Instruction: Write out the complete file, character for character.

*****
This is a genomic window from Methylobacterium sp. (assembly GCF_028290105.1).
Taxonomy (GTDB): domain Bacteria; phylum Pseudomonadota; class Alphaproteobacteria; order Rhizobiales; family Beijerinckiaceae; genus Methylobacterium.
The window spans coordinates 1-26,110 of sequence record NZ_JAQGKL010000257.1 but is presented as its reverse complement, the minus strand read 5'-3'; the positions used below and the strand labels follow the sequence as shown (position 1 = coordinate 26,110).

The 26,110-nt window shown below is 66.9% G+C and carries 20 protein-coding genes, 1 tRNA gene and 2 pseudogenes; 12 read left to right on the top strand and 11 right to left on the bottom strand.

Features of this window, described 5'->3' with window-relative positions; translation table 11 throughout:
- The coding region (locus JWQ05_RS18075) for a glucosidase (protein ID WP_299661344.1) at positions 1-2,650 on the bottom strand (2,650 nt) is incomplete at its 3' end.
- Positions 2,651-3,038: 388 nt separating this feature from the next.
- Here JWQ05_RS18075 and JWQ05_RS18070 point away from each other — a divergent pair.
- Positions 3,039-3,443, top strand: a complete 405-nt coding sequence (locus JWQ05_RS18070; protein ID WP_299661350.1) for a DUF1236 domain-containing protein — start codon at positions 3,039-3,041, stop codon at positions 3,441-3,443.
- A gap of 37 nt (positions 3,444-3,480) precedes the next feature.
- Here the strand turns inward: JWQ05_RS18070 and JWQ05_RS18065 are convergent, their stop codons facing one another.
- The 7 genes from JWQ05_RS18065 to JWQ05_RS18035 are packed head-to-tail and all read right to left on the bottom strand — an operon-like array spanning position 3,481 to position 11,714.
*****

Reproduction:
This is a genomic window from Methylobacterium sp. (assembly GCF_028290105.1).
Taxonomy (GTDB): domain Bacteria; phylum Pseudomonadota; class Alphaproteobacteria; order Rhizobiales; family Beijerinckiaceae; genus Methylobacterium.
The window spans coordinates 1-26,110 of sequence record NZ_JAQGKL010000257.1 but is presented as its reverse complement, the minus strand read 5'-3'; the positions used below and the strand labels follow the sequence as shown (position 1 = coordinate 26,110).

The 26,110-nt window shown below is 66.9% G+C and carries 20 protein-coding genes, 1 tRNA gene and 2 pseudogenes; 12 read left to right on the top strand and 11 right to left on the bottom strand.

Features of this window, described 5'->3' with window-relative positions; translation table 11 throughout:
- The coding region (locus JWQ05_RS18075) for a glucosidase (protein ID WP_299661344.1) at positions 1-2,650 on the bottom strand (2,650 nt) is incomplete at its 3' end.
- Positions 2,651-3,038: 388 nt separating this feature from the next.
- Here JWQ05_RS18075 and JWQ05_RS18070 point away from each other — a divergent pair.
- Positions 3,039-3,443, top strand: a complete 405-nt coding sequence (locus JWQ05_RS18070; protein ID WP_299661350.1) for a DUF1236 domain-containing protein — start codon at positions 3,039-3,041, stop codon at positions 3,441-3,443.
- A gap of 37 nt (positions 3,444-3,480) precedes the next feature.
- Here the strand turns inward: JWQ05_RS18070 and JWQ05_RS18065 are convergent, their stop codons facing one another.
- The 7 genes from JWQ05_RS18065 to JWQ05_RS18035 are packed head-to-tail and all read right to left on the bottom strand — an operon-like array spanning position 3,481 to position 11,714.